Egg Recall could affect thousands

Egg Recall could affect thousands

Thousands of grocery shoppers are potentially at risk of purchasing recalled eggs imported into the country, according to the Department of Agriculture, which has since issued an advisory cautioning shoppers of the recall.

The voluntary recall of eggs produced by Rose Acre Farms’ Hyde Country Farm was made on Thursday, the department announced.

The United States Food and Drug Agency (FDA) is said to have identified The Bahamas as one of the international locations where the recalled eggs were distributed.

“These eggs were sold under multiple brand names including Coburn Farms, Country Daybreak, Food Lion, Glenview, Great Value, Nelms, Sunshine Farms, Publix and Sunups,” the statement read.

“We note the viral image posted on social media purporting that contaminated eggs were being sold by a local retailer. We wish to advise the public that our inspectors have reviewed the batch information on the cartons on the shelves and have determined that they are not from the original recall list.”

The department has subsequently issued an advisory for the public to exercise due caution and inspect the numbers carefully in the event that products on the shelf are added to the expanded list.”

Consumers and retailers should check cartons or packings of their eggs for the following:

  • Plant number P-1065 with lot code or Julian date between 011-102,
  • Plant number P-1359D with Julian Date 048A or 049A,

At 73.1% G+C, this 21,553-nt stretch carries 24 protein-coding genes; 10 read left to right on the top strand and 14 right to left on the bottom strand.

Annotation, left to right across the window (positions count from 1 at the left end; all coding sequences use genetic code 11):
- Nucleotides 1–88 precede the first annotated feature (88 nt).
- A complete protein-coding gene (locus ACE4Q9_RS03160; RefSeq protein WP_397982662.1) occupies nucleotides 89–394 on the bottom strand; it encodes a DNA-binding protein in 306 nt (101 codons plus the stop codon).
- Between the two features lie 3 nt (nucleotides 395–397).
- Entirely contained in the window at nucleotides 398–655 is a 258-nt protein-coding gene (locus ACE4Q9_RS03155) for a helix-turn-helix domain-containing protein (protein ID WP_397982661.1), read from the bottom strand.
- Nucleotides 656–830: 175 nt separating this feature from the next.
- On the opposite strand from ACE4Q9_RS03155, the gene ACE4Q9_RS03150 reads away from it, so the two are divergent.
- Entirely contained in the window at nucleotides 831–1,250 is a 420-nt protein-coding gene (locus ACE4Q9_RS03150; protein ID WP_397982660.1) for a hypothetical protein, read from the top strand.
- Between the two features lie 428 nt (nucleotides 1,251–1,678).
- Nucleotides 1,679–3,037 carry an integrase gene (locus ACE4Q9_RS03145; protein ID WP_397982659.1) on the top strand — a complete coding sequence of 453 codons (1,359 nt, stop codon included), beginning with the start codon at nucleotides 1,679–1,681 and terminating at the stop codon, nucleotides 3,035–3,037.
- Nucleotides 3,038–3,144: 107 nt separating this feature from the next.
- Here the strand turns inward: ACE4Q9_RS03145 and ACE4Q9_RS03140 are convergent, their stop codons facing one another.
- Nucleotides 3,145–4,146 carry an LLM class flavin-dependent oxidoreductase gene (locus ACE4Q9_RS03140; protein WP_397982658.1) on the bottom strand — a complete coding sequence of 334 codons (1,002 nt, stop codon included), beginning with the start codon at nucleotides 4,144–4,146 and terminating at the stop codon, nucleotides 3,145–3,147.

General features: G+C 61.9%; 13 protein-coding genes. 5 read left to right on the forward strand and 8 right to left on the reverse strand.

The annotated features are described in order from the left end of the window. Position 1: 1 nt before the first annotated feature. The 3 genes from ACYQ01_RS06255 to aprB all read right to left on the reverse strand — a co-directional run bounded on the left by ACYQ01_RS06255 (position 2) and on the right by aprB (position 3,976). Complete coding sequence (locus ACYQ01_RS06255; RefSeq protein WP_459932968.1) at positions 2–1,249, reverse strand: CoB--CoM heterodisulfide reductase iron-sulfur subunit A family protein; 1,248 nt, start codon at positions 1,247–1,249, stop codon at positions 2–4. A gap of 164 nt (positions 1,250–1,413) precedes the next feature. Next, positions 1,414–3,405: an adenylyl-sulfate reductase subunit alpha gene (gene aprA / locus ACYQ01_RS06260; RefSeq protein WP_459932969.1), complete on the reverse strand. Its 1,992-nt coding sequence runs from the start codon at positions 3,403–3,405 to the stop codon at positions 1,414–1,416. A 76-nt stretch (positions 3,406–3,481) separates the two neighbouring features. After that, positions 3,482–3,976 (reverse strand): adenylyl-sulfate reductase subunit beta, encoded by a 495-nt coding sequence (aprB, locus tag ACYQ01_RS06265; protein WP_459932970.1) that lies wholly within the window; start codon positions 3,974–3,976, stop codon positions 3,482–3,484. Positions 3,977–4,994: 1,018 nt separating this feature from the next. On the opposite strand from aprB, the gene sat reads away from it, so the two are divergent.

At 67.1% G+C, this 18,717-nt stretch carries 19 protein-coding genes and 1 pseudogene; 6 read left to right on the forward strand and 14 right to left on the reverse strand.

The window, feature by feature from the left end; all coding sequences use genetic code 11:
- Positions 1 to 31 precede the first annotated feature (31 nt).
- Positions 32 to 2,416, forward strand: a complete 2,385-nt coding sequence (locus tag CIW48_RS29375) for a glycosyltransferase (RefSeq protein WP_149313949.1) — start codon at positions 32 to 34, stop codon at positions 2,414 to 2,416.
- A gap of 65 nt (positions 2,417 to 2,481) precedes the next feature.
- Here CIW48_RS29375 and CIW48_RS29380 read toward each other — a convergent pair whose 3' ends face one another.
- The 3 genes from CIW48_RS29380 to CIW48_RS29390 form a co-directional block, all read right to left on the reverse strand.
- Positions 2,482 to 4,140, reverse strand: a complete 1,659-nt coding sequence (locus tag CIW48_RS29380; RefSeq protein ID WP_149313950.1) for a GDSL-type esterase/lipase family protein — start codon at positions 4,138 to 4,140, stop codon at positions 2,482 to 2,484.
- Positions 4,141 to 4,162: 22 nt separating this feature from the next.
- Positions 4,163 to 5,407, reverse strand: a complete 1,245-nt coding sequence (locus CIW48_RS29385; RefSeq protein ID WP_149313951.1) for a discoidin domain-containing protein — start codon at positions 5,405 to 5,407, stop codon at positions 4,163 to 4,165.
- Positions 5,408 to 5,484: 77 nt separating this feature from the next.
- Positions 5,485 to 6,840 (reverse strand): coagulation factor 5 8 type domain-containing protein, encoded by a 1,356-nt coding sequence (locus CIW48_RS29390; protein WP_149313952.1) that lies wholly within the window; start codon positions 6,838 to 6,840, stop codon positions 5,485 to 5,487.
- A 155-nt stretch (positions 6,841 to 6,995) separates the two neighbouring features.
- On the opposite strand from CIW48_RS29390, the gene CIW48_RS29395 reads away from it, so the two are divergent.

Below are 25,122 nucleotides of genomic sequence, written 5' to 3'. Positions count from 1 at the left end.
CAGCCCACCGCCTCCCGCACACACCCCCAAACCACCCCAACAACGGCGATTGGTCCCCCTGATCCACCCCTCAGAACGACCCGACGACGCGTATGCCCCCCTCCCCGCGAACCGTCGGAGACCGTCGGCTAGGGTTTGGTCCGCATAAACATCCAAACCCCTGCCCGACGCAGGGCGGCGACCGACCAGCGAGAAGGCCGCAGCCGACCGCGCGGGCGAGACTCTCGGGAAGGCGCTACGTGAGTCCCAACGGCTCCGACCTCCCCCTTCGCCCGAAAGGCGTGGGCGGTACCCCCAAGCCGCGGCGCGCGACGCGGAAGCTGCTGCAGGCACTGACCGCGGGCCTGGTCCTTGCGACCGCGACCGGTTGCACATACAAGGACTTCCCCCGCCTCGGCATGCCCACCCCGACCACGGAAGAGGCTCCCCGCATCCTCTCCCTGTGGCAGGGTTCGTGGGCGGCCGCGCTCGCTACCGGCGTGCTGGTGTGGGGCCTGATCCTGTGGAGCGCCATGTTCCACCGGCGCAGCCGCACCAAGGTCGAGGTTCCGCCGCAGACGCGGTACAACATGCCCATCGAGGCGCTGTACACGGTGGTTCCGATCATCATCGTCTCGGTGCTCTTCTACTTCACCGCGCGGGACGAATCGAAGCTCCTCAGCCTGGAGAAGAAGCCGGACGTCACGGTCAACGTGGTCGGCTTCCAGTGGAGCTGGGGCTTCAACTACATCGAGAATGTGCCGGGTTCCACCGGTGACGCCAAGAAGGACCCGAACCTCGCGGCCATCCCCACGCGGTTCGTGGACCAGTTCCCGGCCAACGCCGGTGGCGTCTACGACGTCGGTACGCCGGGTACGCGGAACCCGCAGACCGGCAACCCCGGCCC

• Best by dates Apr 02 and Apr 03

Plant numbers and Julian dates, the statement said, are printed on individual boxes, with the Julian date following the plant number for example P-1359D-048A.

The statement warned shoppers not to eat any shell eggs from the lots listed above and said, “If they have any of the above products, they are advised to discard the product or return to their place of purchase.”

The public is also being advised to practice safe food handling and preparation measures including washing hands, utensils and surfaces with hot soapy water before and after handling raw eggs, and raw egg containing foods.

“Preparation surfaces and food cutting utensils that may have come in contact with the potentially contaminated eggs should be thoroughly cleaned,” the statement said.

The department further advised the public to continue to monitor the media for any additions or updates to the contaminated eggs listings.